Right: In the evening at Epcot, the drummers at the Japan pavilion were performing. Rather than use a flash, I let the camera's shutter stay open a little longer to capture the movement of the drummer. For this picture, I steadied myself by holding the camera flat against a nearby light pole, focused in on the drum, and tripped the shutter. I also noticed a certain angle placed the illuminated Spaceship Earth in the background. Photo by Frank Anzalone.

Here is another example of “combining elements.” Left: Focusing on the topiary of Mickey while placing Spaceship Earth in the background (centering Mickey in the sphere). This combines the character and the place.
Right: The Mark Twain riverboat is the background element with these park characters. For this picture, I crouched down low to the water level to get a perspective from the ducks point of view. Photo by Frank Anzalone.

I love Disney “streetmosphere” and sometimes you can just miss those little details. Here at the Animal Kingdom, blended into the vegetation was the “vine lady.” The tip: Look around as you travel the parks! For this picture, get in close enough to see her face yet not too close so you miss the surroundings she is a part of. Photo by Frank Anzalone.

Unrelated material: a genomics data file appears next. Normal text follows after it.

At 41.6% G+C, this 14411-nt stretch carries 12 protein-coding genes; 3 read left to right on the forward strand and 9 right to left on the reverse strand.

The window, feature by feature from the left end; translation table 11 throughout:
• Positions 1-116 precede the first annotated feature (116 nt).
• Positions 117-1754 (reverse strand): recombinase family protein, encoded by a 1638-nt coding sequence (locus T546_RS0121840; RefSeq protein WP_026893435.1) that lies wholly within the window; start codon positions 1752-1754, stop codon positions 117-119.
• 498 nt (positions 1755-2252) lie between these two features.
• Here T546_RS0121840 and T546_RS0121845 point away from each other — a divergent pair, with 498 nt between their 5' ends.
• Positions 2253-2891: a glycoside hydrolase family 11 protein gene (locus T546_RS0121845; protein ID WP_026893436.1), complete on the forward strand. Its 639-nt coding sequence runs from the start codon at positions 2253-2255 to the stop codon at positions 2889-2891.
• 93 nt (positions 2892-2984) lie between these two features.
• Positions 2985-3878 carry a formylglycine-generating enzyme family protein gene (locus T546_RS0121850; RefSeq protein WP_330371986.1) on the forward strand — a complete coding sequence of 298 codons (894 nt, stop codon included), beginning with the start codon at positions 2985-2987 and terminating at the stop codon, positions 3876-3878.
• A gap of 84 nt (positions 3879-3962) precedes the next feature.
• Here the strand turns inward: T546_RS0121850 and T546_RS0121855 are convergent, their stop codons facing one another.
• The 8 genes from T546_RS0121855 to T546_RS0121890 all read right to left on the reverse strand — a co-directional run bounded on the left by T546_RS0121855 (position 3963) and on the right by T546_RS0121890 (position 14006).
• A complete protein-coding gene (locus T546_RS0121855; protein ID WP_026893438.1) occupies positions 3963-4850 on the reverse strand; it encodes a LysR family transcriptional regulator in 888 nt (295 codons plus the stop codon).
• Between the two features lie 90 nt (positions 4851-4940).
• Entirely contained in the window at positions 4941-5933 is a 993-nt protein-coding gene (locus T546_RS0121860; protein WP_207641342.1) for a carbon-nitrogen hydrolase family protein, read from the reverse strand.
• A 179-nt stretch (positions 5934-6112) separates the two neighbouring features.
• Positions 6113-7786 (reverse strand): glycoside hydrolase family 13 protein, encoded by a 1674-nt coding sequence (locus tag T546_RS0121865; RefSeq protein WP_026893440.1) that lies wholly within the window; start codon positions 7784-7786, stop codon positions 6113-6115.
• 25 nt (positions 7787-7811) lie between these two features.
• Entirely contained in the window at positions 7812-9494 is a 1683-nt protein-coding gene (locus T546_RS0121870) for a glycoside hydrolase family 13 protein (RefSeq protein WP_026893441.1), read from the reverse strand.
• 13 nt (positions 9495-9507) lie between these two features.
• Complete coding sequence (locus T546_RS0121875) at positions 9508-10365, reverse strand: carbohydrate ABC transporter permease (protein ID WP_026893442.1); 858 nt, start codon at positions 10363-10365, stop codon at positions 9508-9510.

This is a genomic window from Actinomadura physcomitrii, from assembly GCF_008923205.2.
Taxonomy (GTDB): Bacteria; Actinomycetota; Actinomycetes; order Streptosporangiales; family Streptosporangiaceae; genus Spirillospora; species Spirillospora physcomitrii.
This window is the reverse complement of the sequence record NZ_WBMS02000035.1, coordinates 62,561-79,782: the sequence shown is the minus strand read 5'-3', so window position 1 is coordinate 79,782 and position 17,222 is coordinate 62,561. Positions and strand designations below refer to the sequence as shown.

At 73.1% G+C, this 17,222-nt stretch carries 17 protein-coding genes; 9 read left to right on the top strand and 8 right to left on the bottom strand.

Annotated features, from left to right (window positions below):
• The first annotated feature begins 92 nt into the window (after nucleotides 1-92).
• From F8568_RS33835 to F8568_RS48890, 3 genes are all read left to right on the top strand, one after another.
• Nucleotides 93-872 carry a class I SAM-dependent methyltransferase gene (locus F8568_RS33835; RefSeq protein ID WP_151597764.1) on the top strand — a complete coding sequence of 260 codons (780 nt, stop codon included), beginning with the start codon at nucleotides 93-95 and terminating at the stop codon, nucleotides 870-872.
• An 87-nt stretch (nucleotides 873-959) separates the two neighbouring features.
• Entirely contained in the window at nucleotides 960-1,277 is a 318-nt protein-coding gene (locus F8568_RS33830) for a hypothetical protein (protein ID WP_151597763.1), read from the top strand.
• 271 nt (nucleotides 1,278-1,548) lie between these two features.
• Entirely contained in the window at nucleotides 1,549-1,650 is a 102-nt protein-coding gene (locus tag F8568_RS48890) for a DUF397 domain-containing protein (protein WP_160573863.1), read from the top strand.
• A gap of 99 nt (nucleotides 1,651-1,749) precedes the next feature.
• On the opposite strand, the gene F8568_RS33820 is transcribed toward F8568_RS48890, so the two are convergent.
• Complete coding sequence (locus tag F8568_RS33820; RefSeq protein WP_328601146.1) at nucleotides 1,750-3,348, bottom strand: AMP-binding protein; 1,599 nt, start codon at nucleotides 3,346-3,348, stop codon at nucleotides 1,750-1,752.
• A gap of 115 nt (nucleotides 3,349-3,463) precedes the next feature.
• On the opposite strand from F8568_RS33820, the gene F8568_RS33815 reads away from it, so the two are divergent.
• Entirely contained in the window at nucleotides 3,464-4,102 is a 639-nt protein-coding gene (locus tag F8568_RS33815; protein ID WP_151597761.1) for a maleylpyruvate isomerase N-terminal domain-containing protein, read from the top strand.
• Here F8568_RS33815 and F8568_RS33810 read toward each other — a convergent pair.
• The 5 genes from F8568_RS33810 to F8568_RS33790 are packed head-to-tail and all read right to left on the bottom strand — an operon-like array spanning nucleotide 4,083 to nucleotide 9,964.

Main street is sometimes such an overlooked part of Disneyland and WDW. Catch the action of the trolley and then get out of the way of the horse! Photo by Frank Anzalone.

Not all “characters” are cast members. Have your camera ready because you just never know when you are going to see some special Disney enthusiasts.
Left: These Japanese tourists smiled upon my request to take their picture. For this one, I framed in as close as I could to get the entire outfit and still included the castle in the background.
Right: Not everyone can have an annual pass to Disneyland, but these characters still like to enjoy Downtown Disney. Photo by Frank Anzalone.

Something to remember